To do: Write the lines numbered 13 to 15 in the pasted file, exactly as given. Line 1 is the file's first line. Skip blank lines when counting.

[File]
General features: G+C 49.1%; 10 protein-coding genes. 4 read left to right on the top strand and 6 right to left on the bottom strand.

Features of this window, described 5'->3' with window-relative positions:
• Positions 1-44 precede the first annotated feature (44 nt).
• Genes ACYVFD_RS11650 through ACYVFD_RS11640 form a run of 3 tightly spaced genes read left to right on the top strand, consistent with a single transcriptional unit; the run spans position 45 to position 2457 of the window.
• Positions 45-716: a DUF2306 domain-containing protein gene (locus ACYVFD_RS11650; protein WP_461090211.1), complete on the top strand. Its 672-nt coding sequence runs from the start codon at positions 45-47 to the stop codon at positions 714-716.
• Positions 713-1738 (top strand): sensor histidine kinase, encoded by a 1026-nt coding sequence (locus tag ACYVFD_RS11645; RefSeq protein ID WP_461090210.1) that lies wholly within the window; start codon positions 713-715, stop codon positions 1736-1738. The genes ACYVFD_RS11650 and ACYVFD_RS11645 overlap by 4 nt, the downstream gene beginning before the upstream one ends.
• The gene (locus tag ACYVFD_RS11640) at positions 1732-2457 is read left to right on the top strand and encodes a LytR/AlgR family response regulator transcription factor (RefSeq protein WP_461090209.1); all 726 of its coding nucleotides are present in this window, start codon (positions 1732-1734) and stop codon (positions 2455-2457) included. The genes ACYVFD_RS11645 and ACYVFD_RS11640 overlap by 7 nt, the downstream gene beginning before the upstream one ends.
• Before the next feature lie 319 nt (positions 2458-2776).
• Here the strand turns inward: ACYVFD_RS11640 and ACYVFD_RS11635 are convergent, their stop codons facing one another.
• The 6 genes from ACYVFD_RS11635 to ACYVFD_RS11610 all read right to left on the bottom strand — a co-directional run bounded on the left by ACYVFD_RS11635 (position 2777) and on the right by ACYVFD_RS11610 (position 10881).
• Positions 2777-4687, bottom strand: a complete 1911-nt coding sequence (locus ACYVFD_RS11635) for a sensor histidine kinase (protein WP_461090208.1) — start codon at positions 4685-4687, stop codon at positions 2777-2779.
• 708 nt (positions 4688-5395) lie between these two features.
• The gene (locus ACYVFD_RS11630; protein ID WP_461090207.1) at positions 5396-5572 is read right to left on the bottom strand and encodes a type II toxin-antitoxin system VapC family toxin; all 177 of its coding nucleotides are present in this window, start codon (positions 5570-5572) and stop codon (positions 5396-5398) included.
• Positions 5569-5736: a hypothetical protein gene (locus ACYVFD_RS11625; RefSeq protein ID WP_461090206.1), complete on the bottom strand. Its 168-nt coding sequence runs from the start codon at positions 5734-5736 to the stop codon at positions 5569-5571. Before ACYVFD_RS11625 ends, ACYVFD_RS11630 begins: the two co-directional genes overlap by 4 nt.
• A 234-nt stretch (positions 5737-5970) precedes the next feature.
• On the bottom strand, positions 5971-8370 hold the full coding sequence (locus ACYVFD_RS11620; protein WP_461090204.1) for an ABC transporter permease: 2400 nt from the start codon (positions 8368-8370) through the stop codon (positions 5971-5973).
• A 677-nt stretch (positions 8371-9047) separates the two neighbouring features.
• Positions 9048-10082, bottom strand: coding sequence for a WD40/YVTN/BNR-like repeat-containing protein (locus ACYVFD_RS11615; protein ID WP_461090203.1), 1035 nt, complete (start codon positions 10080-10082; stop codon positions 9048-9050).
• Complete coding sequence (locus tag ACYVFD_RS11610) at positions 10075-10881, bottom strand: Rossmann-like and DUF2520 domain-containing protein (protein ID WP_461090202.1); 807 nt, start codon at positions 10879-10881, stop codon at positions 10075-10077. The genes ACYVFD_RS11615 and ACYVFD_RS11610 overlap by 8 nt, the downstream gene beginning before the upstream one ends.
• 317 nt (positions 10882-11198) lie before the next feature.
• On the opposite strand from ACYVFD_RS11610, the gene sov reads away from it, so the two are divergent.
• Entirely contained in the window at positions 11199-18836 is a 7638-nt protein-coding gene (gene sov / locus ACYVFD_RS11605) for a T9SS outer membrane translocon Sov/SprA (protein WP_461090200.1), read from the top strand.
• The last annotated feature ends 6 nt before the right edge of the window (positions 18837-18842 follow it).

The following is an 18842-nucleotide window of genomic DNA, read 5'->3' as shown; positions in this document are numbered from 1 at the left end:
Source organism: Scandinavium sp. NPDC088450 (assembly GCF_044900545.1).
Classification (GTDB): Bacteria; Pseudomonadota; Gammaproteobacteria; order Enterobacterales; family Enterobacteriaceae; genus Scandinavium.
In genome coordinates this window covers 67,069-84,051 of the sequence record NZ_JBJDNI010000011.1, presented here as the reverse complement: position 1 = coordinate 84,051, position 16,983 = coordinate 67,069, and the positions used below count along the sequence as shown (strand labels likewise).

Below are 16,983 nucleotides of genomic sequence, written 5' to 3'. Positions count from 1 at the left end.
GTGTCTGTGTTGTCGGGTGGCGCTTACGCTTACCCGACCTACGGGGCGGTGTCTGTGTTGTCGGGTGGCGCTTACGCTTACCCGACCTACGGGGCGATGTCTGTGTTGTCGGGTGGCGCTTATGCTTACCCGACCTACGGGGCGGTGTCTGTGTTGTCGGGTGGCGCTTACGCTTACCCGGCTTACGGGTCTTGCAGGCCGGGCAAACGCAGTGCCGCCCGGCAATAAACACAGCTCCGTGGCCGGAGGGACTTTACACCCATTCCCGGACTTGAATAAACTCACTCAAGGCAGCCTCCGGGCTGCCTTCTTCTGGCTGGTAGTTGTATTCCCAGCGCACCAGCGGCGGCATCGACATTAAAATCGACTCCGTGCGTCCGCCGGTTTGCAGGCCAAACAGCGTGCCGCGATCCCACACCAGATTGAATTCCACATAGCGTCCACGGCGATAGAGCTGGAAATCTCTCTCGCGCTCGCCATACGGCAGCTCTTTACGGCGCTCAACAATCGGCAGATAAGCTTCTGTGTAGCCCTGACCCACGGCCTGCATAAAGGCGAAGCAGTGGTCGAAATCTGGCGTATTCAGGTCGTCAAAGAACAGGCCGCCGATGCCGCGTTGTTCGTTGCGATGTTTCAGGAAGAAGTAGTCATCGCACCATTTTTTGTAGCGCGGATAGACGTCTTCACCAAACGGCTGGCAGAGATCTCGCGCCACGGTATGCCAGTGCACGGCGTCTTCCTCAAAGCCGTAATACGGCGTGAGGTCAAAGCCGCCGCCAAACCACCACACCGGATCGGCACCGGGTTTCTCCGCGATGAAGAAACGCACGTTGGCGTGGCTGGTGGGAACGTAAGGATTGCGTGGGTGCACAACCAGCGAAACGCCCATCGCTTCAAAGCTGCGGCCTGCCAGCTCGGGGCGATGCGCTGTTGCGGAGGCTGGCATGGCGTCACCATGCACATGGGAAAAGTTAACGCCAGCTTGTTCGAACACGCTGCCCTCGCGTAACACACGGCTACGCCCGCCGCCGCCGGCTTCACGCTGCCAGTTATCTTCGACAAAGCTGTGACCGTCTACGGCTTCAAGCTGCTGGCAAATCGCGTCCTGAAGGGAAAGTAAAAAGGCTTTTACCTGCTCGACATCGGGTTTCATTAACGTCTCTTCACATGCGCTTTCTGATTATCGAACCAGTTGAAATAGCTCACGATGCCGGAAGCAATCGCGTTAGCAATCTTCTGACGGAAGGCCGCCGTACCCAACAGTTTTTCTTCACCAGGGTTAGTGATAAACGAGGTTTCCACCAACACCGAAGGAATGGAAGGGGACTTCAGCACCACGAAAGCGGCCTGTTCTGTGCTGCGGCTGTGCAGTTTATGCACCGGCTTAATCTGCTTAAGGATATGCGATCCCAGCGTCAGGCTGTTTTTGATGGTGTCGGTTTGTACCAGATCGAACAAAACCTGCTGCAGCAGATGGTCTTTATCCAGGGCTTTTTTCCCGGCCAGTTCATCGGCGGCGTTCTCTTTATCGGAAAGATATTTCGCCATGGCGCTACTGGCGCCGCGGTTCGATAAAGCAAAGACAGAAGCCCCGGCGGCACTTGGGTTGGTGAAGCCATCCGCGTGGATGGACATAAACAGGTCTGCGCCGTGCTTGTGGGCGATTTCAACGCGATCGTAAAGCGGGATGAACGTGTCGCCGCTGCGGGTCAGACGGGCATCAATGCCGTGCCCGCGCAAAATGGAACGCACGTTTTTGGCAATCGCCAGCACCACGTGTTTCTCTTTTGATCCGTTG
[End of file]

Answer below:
• The gene (locus ACYVFD_RS11630; protein ID WP_461090207.1) at positions 5396-5572 is read right to left on the bottom strand and encodes a type II toxin-antitoxin system VapC family toxin; all 177 of its coding nucleotides are present in this window, start codon (positions 5570-5572) and stop codon (positions 5396-5398) included.
• Positions 5569-5736: a hypothetical protein gene (locus ACYVFD_RS11625; RefSeq protein ID WP_461090206.1), complete on the bottom strand. Its 168-nt coding sequence runs from the start codon at positions 5734-5736 to the stop codon at positions 5569-5571. Before ACYVFD_RS11625 ends, ACYVFD_RS11630 begins: the two co-directional genes overlap by 4 nt.
• A 234-nt stretch (positions 5737-5970) precedes the next feature.